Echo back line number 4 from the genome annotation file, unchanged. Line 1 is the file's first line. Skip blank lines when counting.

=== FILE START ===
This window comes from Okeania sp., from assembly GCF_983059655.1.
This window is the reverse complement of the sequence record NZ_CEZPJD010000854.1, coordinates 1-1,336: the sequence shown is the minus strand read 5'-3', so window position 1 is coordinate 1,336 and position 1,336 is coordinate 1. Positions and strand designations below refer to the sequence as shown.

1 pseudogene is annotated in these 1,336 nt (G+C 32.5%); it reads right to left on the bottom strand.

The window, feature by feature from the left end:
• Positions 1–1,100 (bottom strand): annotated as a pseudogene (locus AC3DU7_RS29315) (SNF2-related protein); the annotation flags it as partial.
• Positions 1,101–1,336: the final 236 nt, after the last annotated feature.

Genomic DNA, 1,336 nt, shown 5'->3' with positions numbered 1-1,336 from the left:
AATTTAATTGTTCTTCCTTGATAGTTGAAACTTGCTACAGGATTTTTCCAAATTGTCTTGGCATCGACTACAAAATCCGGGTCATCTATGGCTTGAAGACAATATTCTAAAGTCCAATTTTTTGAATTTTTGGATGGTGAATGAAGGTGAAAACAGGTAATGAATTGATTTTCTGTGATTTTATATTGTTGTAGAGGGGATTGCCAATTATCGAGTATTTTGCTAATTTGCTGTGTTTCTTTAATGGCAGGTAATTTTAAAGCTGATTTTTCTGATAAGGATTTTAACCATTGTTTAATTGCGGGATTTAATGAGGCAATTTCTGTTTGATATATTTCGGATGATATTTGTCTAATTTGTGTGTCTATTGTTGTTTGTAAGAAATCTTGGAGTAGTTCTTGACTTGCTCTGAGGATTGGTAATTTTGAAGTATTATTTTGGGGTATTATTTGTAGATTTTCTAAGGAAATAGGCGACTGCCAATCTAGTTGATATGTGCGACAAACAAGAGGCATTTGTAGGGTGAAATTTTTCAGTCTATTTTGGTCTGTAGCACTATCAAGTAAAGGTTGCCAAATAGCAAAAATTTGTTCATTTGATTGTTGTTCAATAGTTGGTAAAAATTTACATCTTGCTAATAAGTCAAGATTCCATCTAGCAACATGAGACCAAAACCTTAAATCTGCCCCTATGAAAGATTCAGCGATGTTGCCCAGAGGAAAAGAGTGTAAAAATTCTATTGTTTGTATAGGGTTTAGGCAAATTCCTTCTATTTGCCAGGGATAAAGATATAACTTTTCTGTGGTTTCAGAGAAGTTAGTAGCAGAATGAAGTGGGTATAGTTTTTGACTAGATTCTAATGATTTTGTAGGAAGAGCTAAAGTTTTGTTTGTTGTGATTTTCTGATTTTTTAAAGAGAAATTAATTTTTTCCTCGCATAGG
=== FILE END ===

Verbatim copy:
The window, feature by feature from the left end: